A Resource for
Teachers
Soils and Us
VEGETABLE
Finding out about soil and
water, and erosion
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Activity 15 - Part I
Going underground - water moving through soil
Background
What happens when the water cycle goes underground? Students learn about
rainfall, streams, rivers, the sea and evaporation, but are rarely taught about
the ground that absorbs, holds and moves billions of litres of water each year.
When rain falls on the soil, some of it runs off the ground surface and some
infiltrates the soil and filters downward. The water that infiltrates the soil travels
through the small spaces between soil particles and through cracks in the rocks.
Water that continues to filter through the soil may eventually reach the top of a
saturated layer, known as the water table. The layer of rock material storing this
water is known as an aquifer. To demonstrate soil interaction with the water
cycle, have children build their own model of an aquifer.
Equipment –
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one kilogram of pea-size gravel
400 grams of topsoil or potting mix
400 grams of sand
35 grams of granulated sugar
one litre tap water
blue food colouring
a clear plastic tray (24 x 18 x 8 cm)
a watering can
a spray pump that has been cleaned (avoid those pumps that have been
used with cleaners or other chemical products – a clean soap dispenser
pump would be okay)
a paper coffee filter
a rubber band
a metric ruler.
Methodology
1. Pour a three centimetre thick layer of gravel onto the bottom of tray to
represent an aquifer.
2. Slope the gravel so that there is an empty space at one end of the tray 3. this will eventually represent a lake.
4. Place a loose layer of soil over the gravel - about one centimetre thick.
5. Add a few drops of food colouring to the water in the watering can.
6. Gently sprinkle the coloured water onto the soil. This represents rainfall.
7. The water infiltrates the soil and moves laterally (sideways across the tray)
to fill the lake area.
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8. Continue until the water table is three to four centimetres deep.
9. To demonstrate the impact of human activity on an aquifer, place a small
section of coffee filter over the open end of the spray pump hose and
secure with a rubber band.
10. Push the spray pump hose through the soil and into the gravel aquifer model.
11. Work the pump, which will draw water from the aquifer to the surface.
12. Continual pumping lowers the water table.
Key Questions
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What effect does continual pumping have on water wells or water bores?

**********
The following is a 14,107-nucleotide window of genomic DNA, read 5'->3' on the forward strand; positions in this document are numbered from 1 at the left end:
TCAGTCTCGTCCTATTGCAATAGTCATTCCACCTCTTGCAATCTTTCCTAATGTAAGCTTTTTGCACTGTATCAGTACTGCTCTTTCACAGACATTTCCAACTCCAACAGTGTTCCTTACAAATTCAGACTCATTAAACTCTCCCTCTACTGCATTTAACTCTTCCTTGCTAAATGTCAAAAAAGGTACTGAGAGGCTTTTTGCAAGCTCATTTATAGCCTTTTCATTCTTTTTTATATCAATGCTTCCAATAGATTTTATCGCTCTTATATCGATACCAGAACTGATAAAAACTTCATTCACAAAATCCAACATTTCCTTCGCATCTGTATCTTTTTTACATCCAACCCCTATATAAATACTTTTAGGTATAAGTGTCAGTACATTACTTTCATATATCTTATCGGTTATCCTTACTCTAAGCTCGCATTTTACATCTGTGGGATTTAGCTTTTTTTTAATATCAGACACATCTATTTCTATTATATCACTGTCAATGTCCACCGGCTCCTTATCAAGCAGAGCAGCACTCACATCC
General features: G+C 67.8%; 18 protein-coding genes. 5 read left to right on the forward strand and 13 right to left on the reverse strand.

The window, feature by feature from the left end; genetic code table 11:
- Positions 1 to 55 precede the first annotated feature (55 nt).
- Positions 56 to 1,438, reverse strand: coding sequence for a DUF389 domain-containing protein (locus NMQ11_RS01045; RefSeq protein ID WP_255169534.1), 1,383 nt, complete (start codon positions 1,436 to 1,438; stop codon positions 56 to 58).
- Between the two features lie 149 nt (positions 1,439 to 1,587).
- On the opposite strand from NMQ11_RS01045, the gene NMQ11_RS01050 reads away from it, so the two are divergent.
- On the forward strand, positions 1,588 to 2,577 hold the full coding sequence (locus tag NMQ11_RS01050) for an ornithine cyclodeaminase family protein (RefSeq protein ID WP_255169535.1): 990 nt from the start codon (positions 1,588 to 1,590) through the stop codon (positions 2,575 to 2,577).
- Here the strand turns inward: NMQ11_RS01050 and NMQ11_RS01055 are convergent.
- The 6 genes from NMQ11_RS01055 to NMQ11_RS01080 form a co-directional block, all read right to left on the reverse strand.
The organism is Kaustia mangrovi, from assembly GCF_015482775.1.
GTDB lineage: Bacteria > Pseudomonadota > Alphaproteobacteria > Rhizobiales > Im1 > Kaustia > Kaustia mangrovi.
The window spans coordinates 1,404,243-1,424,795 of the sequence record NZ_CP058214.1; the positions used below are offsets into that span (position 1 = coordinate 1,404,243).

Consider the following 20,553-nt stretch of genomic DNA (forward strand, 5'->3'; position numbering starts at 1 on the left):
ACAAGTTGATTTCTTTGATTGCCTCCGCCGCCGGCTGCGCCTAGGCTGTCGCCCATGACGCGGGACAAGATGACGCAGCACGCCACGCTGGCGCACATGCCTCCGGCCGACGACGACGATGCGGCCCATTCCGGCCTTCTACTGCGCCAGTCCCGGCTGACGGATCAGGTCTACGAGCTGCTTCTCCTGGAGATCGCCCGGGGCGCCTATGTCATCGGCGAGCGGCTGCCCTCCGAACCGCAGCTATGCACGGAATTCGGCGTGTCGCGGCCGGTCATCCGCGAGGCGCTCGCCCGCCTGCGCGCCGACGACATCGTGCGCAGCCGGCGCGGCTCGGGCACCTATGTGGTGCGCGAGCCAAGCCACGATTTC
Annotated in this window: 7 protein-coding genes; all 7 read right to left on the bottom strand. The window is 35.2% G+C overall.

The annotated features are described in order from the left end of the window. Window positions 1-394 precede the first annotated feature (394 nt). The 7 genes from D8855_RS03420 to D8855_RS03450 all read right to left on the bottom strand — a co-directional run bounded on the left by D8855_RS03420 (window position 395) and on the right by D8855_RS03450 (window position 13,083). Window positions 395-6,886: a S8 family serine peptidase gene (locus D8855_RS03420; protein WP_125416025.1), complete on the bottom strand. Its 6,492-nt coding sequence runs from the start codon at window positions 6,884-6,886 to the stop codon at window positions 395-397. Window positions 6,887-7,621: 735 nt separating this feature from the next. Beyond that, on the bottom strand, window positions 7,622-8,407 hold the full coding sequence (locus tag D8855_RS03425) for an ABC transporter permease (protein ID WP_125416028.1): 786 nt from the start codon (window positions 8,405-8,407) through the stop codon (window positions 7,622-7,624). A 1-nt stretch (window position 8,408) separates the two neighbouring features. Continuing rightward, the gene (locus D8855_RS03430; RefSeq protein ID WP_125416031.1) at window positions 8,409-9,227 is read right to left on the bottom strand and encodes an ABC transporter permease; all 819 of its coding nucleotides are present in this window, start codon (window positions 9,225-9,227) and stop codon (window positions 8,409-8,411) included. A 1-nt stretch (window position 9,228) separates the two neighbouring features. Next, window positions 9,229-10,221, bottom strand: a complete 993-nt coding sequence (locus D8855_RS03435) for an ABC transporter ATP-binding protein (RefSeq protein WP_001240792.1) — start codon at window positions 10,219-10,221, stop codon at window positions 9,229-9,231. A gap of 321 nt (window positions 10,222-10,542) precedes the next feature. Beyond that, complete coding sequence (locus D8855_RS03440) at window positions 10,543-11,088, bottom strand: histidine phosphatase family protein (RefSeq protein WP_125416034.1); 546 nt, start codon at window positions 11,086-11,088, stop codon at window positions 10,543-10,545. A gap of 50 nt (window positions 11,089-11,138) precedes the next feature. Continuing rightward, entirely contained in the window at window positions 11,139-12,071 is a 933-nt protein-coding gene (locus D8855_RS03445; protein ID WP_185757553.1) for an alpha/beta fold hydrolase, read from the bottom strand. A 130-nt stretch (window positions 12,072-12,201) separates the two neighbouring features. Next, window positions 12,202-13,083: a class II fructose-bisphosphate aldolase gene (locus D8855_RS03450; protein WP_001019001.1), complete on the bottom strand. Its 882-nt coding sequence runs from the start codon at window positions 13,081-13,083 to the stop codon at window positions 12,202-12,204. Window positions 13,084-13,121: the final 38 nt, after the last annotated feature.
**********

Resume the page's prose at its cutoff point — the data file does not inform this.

How can we conserve water?
What are the effects of drought or low rainfall on water supplies?
Activity 15 - Part II
Going underground contamination of groundwater
Background
Many families in New Zealand, especially in country areas, rely on groundwater
for drinking water. We usually can’t see or smell polluted groundwater and once
pollutants do find their way into underground water supplies, they can be difficult
and expensive to remove.
The soil usually absorbs and removes the substance we add to it, but if the soil
layer is thin and the soil texture highly permeable, or the water table too close
to the land surface, we may exceed the soil’s capacity to remove pollutants.
You can demonstrate two types of groundwater contamination with the aquifer
model used in Part I. Point sources are directly identifiable sources of
contamination, such as leaking chemical storage tanks, septic systems, landfills
and spills. Nonpoint source pollution does not enter the groundwater at any
particular spot. Examples are pesticides, fertilisers or acid rain.
Equipment
In addition to the aquifer model and spray pump, you will need coloured sugar in
order to demonstrate nonpoint pollution as follows.
Methodology - Nonpoint source contamination
1. Thoroughly mix 15 drops of food colouring per 40 grams of granulated sugar.
2. Spread the sugar over the surface of a plate and allow to dry for an
hour or so.
3. Prepare the gravel in the aquifer model as before, but this time top with a
layer of sand instead of soil.
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Soils and Us: A Teachers’ Resource
4. Spread 20 grams of coloured sugar over the sand, then sprinkle warm tap
water on the sugar (which will dissolve it).
5. As the water moves through the sand, it will dissolve the sugar and the
colour will mix with the water.
6. Your class will see the ‘polluted water’ move into the aquifer and lake.